I also wonder whether changing the fundamental way that credit is granted is a good thing. Maybe it would be. But despite its defects, the current basic system has worked to provide capital to a growing economy for many years. Banks are unstable—yes—but perhaps we can deal with instability that without narrow banking. See my 2017 book InStAbILItY for a more extended discussion.

Therefore I have formulated a set of proposals that stop short of narrow banking. They focus on four objectives: (1) making banks less fragile, (2) encouraging natively digital banking solutions to compete with (and presumably outperform) existing legacy systems, (3) providing more universal access to mainstream financial services, and (4) using consumer protection to enhance the other three goals. At the same time, in formulating these proposals, I have tried to adhere to the maxim, “First, do no harm.”

Marty’s Proposals to Make the System Safer and More Responsive

The reason we have to think about major changes is that our financial system looks just about perfect only if you forget that it is clumsy, dangerous, and fails to serve a substantial fraction of the population. Ideally, the 21 st century information age would bring greater clarity, safety, universal access, and lower cost. Therefore we have to think about whether a few moderately radical changes would help to usher in the new era of safety and digital access without doing violence to the principles that seem to have served us well.

The goals of the proposed changes are:

  • Reduce the probability of bank or bank-like runs—and thus, the worst aspects of financial crises. That is a principal purpose of most narrow banking proposals, but I do not think we have to go that far to achieve the objective. I have stated my reasons on a number of occasions, including in the review of Morgan Ricks’s book cited above.
  • Provide better financial services to the average consumer, including less affluent consumers. This has not been a major goal of U.S. banking policy over the 50 years that I have been involved in it. But that should change because digital banking need not be as expensive as its paper-based equivalent has been, and therefore the cost barrier should become surmountable. Lack of access to the mainstream financial system has imposed costs on the class of Americans who least can afford them. Permit more entities to compete in financial services, thereby reducing dependence on banks.
  • Competition is the best way to reduce cost, and reducing cost is the best way to reduce price. The impediment always has been the basis of the system on deposits—and therefore the safety of deposits, which has required getting a banking license in order to compete. The new system should permit service providers to build delivery systems without having to worry about where the deposits are held.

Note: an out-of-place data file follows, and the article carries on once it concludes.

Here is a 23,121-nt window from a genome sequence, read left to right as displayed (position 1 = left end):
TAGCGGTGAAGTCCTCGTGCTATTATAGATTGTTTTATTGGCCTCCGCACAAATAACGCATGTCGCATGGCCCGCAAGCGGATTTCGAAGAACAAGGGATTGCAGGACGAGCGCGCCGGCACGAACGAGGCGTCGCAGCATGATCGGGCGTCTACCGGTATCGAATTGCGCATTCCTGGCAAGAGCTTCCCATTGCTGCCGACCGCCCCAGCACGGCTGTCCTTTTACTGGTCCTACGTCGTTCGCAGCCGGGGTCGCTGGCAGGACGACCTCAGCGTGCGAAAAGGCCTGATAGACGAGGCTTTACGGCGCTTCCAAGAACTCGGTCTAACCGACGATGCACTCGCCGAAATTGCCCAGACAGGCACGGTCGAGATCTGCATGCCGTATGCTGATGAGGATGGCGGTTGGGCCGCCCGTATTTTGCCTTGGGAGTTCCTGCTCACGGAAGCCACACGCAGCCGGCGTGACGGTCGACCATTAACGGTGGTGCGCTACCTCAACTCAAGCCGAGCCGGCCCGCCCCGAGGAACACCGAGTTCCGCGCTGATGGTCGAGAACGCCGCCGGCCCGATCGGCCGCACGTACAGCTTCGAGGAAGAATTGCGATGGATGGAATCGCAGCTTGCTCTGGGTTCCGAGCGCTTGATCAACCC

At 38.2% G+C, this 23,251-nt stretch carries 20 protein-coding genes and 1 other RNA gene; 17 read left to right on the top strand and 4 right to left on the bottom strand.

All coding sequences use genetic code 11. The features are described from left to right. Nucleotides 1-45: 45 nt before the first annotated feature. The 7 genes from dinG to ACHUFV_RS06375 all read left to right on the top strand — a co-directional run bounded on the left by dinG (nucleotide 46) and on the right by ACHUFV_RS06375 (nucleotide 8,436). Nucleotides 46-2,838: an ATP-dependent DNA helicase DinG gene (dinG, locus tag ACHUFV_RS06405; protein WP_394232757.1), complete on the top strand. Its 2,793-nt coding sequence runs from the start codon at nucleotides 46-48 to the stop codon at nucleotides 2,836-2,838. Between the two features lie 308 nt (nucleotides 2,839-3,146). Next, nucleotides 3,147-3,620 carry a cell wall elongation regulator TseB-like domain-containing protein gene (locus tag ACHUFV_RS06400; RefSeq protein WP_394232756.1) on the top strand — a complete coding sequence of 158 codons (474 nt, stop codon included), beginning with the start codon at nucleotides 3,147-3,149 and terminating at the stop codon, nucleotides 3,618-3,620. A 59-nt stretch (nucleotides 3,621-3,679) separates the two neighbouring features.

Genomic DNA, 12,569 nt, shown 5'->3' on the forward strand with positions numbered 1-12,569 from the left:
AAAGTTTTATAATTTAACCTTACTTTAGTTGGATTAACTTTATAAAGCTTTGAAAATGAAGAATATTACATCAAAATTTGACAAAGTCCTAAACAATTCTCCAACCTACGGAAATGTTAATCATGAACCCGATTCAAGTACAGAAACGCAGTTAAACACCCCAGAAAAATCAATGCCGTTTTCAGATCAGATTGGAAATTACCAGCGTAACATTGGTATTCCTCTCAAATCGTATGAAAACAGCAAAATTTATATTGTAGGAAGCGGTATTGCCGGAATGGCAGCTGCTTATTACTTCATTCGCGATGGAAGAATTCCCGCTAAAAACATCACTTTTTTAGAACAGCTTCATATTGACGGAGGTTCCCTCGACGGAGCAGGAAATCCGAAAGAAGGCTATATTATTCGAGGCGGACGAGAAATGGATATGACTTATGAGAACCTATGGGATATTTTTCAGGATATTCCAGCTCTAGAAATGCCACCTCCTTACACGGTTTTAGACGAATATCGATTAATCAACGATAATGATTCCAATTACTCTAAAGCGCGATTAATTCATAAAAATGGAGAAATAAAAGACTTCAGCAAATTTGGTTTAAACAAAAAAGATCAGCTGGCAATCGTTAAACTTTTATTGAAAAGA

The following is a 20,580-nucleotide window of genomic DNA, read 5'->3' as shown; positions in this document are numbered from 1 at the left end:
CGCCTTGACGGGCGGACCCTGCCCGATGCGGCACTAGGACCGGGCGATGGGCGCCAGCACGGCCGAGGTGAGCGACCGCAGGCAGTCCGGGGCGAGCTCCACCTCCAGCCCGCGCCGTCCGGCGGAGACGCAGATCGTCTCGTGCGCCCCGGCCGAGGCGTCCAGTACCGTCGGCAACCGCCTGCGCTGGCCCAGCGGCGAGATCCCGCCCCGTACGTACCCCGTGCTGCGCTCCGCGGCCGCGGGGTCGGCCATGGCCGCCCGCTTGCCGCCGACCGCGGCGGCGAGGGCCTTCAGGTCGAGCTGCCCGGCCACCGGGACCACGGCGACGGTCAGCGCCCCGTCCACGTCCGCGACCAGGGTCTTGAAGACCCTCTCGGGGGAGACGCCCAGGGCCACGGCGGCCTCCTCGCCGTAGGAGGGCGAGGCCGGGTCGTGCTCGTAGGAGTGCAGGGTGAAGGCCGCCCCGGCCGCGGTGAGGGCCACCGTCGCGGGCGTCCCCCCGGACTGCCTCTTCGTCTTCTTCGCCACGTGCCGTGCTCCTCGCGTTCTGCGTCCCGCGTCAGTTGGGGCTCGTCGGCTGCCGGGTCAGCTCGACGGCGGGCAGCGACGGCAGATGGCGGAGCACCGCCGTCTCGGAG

• That leads naturally to universal free electronic deposits at the Federal Reserve Banks.
  • Preserve the benefits of the U.S. capital markets that fund American businesses.
  • Inhibit the build-up of excess credit to people or enterprises that cannot be expected to be able repay through the cycle.
  • Consumer protection, combined with strict stress-tested capital adequacy requirements are the best way to inhibit the granting of credit to those who cannot repay.
  • At the same time, enhanced means to gain access to equity capital should be encouraged, since equity capital does not have to be repaid.

Consumer accounts at Federal Reserve Banks

The central feature of my proposal is to permit anyone with a social security number to have an account at a Federal Reserve Bank that is accessible only by electronic means. There are three basic reasons for this:

(1) An account at the Fed is safe per se, and therefore it would not be runnable.

(2) By permitting private companies to offer services to consumers through their accounts at the Fed, consumers of all types could be provided electronic banking and related lifestyle services without the service providers having to think about getting a banking license—they would just have to meet the Fed’s reliability criteria, which might be strict, but which would not amount to imposition of bank-like rules.

(3) The Fed could offer what effectively would be government-guaranteed certificates of deposit at rates equal to the rates on government securities (less a few basis points for expenses) at any maturity that a depositor might want. The Fed currently offers reverse repos to institutions. This aspect of the individual accounts would be merely an expansion of that program.

As John Cochrane opined in a May 29 blogpost,” There is no reason for government debt to be artificially illiquid by maturity or denomination. Governments could offer reserve-like debt to all of us, essentially money market accounts. Too bad for contrary hallowed doctrines.”

What would happen to existing banks if the Fed did offer electronic-access-only deposit accounts to consumers?

Impact on FDIC-insured banks

In order to make all bank accounts non-runnable, all bank accounts, at all banks regardless of size, would be guaranteed by the FDIC. That would make any Fed advantage over banks quite minor—and because the Fed has no branches, would offer no paper checks, and would make no loans to individual consumers, relatively few more affluent consumers would give up their checking accounts at banks in favor of an account at the Fed.